Doing the diagnosis in this village, we realized there is a high rate of water borne diseases and the main cause of death in this village. Morbidity is very high.
The children suffer from malnutrition and die from health related diseases. Due to lack of experts and health centers most children under 5 years have not been immunized and the population is unaware of proper nutrition.

HEDECS team spent 3 days in Ikeweri having the villagers in a common place to come out with their village problems and prioritizing them from the first to the last. Tools used were semi structured interview, data collection forms, drawing of the village map and coming out with the Venn diagram of the village.
The diagnosis was done through a participatory approach because even the voice of the voice less was heard and all the opinions were debated upon and a final conclusion was agreed by the entire village present

A cross section of the Ikweri community during the village diagnosis

At the end of the diagnosis, the villagers realized that the only means to better function and to have a sustainable economy is to have a health unit to take care of their health.
They also realized that, they don’t have enough work force because they are afraid to work too much in order not to get sick.
In prioritizing their problems in the various ministries, health was their priority. They badly need this health center to reduce the high rate of water borne diseases and death rate. (Morbidity and mortality rate)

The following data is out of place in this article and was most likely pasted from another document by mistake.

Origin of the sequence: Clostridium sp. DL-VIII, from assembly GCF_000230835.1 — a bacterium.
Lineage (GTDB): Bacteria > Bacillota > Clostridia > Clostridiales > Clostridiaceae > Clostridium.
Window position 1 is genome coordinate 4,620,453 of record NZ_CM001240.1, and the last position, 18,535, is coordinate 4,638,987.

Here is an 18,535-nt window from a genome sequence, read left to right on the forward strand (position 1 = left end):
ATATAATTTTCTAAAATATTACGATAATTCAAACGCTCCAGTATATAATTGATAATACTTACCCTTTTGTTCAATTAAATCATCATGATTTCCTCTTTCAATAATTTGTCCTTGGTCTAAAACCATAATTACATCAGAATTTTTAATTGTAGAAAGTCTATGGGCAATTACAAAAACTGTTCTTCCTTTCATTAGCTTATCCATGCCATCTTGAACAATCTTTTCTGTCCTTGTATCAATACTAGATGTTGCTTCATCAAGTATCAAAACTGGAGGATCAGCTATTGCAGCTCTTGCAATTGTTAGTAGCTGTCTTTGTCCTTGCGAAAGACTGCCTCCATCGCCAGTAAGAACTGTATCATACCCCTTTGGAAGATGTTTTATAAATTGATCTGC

By the end of the three days and in subsequent working visits, the villagers saw the great need to visit the nearest health center before their conditions gets too critical. Also preventive measures were taken by them to treat their water before drinking and to keep their environment clean as preventive measures. Good health will enable them better protect their families in order to do the lone activity that gives them income (farming)

There is need for collaboration and connection of capacities and resources in order to have sustainable development within local communities.
There is also need to upscale to other communities who don’t have the privilege to enjoy the benefits of affordable health care services

‘My people die a lot due to lack of medical care please you people should help us’ says the Fon of Ikweri village during the diagnosis

‘Am tired of carrying corpses on the head or shoulder from one quarter to another for burial, we need medical attention’ says one youth in the village??????????????????????????????? ???????????????????????????????



One thought on “A Cry for Help! The Case of Ikweri Village of Njikwa

  1. My Parents were born in Ikweri although i have never been there. My heart hurts to read these stories. It mean people can easily die from simple curable diseases such as coleria or malaria. Is there a coordinated effort somewhere to help my village. I will love to get involved.

    Posted by NChibam | July 7, 2014, 6:31 pm